Optimal Therapeutic Management of Mantle Cell Lymphoma - Episode 2

Biology of Mantle Cell Lymphoma


Brad Kahl, MD: Mantle cell lymphoma has a unique biology, unlike any other lymphoma subtype, and it’s characterized by overexpression of cyclin-D1. Cyclin-D1 overexpression results in abnormal proliferation of mantle cells through the cell cycle and is really the hallmark of this disease, and it’s 1 of the features we use to diagnose mantle cell lymphoma. But from mouse models, we know that cyclin-D1 overexpression, which is a result of an 11;14 translocation, is not enough to cause mantle cell lymphoma. That is probably the first hit, or at least a very early hit, in the pathogenesis of mantle cell lymphoma, and then downstream events lead to the full-blown development of mantle cell lymphoma. There are other mutations in genes that are very common, such as the ATM gene, in mantle cell lymphoma.

We know that there is a lot of biologic heterogeneity in mantle cell lymphoma. When patients acquire mutations in p53, when patients acquire a complex karyotype—meaning they’re really starting to accumulate secondary genetic events—the prognosis for mantle cell lymphoma gets much worse, and those patients become particularly difficult to manage.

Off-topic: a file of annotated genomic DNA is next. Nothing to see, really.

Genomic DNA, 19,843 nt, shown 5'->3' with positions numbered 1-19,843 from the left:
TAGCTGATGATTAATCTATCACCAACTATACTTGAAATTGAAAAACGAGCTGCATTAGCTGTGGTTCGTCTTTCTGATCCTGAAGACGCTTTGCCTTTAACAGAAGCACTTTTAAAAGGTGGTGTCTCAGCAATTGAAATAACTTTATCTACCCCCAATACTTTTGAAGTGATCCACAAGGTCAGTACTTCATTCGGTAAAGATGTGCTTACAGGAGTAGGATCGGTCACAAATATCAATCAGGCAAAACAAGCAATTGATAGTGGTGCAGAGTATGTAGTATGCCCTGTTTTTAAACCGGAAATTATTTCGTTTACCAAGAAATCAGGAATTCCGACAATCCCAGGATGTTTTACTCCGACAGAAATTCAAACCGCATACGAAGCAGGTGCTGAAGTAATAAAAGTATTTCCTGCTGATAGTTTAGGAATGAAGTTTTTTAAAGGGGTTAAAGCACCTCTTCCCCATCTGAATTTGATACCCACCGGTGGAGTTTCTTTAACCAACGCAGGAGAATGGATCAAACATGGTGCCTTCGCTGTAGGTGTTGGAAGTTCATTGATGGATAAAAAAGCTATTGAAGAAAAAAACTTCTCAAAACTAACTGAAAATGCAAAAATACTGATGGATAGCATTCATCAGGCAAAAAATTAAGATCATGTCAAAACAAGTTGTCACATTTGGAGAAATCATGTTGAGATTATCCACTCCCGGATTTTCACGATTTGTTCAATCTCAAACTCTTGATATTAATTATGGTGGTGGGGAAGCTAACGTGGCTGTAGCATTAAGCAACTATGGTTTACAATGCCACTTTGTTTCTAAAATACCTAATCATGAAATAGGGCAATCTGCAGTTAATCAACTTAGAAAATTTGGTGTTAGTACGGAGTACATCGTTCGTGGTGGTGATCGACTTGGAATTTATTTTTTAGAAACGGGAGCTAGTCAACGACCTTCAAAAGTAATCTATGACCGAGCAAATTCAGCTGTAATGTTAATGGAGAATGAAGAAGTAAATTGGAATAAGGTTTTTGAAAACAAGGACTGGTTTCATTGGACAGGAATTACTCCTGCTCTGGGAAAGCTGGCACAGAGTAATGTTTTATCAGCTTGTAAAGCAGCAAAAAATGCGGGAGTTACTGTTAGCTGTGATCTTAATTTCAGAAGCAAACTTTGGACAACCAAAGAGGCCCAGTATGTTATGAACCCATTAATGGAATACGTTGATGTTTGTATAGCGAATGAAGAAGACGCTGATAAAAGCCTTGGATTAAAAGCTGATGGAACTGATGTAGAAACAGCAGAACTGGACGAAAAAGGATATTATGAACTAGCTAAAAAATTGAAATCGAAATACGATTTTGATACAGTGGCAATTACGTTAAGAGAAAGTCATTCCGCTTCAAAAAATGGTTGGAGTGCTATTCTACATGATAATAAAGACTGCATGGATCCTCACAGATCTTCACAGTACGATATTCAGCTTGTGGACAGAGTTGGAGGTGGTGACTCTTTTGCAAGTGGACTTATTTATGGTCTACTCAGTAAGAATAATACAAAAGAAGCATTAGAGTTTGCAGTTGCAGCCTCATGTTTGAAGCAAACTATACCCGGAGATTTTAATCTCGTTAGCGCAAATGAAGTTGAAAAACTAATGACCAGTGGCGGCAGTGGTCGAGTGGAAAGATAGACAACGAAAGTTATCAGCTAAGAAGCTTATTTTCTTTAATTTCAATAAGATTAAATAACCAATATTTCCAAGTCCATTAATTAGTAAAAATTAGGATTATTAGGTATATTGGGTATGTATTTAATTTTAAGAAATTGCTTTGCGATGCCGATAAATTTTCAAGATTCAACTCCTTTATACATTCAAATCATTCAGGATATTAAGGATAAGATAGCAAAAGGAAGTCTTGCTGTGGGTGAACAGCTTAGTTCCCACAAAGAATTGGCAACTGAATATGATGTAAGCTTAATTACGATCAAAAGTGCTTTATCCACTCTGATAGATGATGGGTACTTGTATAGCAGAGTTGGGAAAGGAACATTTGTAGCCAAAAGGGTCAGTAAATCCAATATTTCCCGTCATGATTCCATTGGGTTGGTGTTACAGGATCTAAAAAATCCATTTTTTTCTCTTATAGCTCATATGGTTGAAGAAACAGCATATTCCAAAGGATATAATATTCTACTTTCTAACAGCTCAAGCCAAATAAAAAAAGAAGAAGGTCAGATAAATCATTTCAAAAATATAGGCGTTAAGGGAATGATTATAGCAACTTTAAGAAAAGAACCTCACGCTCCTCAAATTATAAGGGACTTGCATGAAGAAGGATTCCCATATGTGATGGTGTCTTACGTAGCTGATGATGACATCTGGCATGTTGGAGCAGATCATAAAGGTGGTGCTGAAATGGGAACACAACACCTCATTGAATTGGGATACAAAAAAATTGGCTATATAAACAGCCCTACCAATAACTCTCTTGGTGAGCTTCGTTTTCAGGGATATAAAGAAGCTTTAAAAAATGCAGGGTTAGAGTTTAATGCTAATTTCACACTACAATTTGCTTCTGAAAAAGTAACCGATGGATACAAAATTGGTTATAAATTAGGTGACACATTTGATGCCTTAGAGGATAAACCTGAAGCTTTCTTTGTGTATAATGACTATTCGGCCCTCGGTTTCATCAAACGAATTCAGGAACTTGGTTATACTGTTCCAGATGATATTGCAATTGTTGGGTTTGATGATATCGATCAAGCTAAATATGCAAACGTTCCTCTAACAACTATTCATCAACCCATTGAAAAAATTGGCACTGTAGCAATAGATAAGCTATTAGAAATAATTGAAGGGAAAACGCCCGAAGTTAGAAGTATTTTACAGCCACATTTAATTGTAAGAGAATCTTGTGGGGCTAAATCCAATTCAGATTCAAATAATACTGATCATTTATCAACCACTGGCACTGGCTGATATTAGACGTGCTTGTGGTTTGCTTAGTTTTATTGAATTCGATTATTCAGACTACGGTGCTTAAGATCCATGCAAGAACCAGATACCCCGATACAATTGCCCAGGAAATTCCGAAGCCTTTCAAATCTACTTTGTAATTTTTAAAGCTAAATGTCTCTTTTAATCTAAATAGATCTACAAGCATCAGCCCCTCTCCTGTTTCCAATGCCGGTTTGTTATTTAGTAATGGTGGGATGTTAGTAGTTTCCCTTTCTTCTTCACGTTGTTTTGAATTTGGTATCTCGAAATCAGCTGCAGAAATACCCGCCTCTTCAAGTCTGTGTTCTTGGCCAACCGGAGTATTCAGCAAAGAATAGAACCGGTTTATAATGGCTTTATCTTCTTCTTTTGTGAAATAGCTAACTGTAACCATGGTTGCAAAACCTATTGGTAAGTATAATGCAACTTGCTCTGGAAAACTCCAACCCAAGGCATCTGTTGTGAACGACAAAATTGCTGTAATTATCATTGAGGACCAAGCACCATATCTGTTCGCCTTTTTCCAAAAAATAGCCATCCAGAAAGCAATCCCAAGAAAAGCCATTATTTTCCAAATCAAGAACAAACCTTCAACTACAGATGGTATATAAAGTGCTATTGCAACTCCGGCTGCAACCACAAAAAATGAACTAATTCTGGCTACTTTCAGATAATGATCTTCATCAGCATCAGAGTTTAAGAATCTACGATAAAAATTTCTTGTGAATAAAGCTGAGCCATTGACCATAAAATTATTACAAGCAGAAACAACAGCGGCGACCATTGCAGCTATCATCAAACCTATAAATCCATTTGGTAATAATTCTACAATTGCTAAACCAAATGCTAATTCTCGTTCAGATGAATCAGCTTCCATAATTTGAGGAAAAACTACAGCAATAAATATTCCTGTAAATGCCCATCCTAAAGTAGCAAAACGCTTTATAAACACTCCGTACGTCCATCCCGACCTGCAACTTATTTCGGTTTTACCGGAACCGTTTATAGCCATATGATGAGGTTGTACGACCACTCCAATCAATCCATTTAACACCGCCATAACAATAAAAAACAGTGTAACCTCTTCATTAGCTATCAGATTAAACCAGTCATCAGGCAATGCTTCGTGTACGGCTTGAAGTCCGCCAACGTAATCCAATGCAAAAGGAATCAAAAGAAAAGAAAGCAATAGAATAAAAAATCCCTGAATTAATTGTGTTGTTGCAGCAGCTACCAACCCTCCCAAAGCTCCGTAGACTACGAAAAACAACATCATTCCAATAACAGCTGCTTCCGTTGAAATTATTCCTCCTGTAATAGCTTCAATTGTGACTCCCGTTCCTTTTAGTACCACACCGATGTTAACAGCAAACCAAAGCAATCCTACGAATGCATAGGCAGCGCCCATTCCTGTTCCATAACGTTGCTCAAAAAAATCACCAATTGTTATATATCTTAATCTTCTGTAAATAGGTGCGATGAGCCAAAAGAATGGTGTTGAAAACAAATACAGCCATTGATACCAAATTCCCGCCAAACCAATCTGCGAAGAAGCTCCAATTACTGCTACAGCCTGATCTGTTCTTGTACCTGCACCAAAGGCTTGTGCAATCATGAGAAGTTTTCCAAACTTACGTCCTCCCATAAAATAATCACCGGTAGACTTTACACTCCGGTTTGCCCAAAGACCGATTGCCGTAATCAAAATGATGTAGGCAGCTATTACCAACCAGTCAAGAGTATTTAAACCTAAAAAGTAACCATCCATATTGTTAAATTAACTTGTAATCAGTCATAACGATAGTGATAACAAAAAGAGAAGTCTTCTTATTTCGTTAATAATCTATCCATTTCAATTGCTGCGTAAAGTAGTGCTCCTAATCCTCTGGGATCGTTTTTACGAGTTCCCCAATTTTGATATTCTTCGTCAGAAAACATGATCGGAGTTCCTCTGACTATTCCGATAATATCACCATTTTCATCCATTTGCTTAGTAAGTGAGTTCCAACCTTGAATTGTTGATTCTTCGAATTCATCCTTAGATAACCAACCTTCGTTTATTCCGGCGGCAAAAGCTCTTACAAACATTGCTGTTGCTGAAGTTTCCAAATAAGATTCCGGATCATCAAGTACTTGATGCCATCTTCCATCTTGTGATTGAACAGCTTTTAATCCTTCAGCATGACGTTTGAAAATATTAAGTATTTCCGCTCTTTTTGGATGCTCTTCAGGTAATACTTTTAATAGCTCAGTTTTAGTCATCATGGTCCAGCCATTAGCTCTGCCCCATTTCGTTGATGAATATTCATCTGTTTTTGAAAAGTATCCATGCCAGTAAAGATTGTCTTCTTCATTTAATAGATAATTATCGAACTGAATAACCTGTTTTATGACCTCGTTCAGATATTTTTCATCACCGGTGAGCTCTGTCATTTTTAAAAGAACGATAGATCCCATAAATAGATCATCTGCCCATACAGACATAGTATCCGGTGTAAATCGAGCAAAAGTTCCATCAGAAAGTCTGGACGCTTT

Mantle cell lymphoma can present like other lymphoid malignancies. Patients might present with simple lymphadenopathy, and so that could be the presentation for any other type of lymphoma. Patients can present with splenomegaly and peripheral blood lymphocytosis, and so it can mimic chronic lymphocytic leukemia, hairy cell leukemia, and splenic marginal zone lymphoma. So, there is a variety of other lymphoid malignancies that have to be considered along with mantle cell lymphoma when a patient comes in with that clinical picture.

We use the Ann Arbor staging system for mantle cell lymphoma, which is the system we use with most lymphomas. It turns out that most mantle cell lymphoma patients have Ann Arbor stage 3 or 4 disease just because of the biology of mantle cell lymphoma. Most patients have the disease very widespread at the time of diagnosis, so we typically find it in multiple nodal regions. We often find it in extranodal sites. It’s very common to find it in the GI tract, and it’s very common to find it in the blood and in the bone marrow.

Transcript Edited for Clarity